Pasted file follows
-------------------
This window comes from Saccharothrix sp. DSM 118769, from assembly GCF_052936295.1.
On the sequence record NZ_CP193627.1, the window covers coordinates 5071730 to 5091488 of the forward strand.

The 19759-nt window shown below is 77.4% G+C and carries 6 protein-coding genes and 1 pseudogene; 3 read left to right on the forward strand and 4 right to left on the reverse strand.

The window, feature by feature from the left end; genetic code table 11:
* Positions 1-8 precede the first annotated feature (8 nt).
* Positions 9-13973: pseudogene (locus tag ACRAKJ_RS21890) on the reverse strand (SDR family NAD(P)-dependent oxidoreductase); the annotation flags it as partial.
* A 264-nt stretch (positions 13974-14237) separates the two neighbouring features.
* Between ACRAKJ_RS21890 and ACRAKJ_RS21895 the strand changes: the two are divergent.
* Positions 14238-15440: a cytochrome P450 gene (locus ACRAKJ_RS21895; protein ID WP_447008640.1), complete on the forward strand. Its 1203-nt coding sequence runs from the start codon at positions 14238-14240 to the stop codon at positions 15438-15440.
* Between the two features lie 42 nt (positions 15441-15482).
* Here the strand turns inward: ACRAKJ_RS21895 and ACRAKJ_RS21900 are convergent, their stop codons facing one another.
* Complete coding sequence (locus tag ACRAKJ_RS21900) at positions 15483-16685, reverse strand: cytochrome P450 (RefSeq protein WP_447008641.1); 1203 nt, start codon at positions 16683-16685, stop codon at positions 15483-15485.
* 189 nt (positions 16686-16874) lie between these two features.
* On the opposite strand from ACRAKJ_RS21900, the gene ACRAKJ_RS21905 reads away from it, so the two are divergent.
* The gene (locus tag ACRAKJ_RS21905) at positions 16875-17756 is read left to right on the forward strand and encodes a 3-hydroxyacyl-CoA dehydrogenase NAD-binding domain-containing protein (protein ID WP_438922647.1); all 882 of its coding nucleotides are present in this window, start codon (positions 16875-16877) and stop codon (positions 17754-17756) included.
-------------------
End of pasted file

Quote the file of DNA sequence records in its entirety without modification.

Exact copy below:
This window comes from Saccharothrix sp. DSM 118769, from assembly GCF_052936295.1.
On the sequence record NZ_CP193627.1, the window covers coordinates 5071730 to 5091488 of the forward strand.

The 19759-nt window shown below is 77.4% G+C and carries 6 protein-coding genes and 1 pseudogene; 3 read left to right on the forward strand and 4 right to left on the reverse strand.

The window, feature by feature from the left end; genetic code table 11:
* Positions 1-8 precede the first annotated feature (8 nt).
* Positions 9-13973: pseudogene (locus tag ACRAKJ_RS21890) on the reverse strand (SDR family NAD(P)-dependent oxidoreductase); the annotation flags it as partial.
* A 264-nt stretch (positions 13974-14237) separates the two neighbouring features.
* Between ACRAKJ_RS21890 and ACRAKJ_RS21895 the strand changes: the two are divergent.
* Positions 14238-15440: a cytochrome P450 gene (locus ACRAKJ_RS21895; protein ID WP_447008640.1), complete on the forward strand. Its 1203-nt coding sequence runs from the start codon at positions 14238-14240 to the stop codon at positions 15438-15440.
* Between the two features lie 42 nt (positions 15441-15482).
* Here the strand turns inward: ACRAKJ_RS21895 and ACRAKJ_RS21900 are convergent, their stop codons facing one another.
* Complete coding sequence (locus tag ACRAKJ_RS21900) at positions 15483-16685, reverse strand: cytochrome P450 (RefSeq protein WP_447008641.1); 1203 nt, start codon at positions 16683-16685, stop codon at positions 15483-15485.
* 189 nt (positions 16686-16874) lie between these two features.
* On the opposite strand from ACRAKJ_RS21900, the gene ACRAKJ_RS21905 reads away from it, so the two are divergent.
* The gene (locus tag ACRAKJ_RS21905) at positions 16875-17756 is read left to right on the forward strand and encodes a 3-hydroxyacyl-CoA dehydrogenase NAD-binding domain-containing protein (protein ID WP_438922647.1); all 882 of its coding nucleotides are present in this window, start codon (positions 16875-16877) and stop codon (positions 17754-17756) included.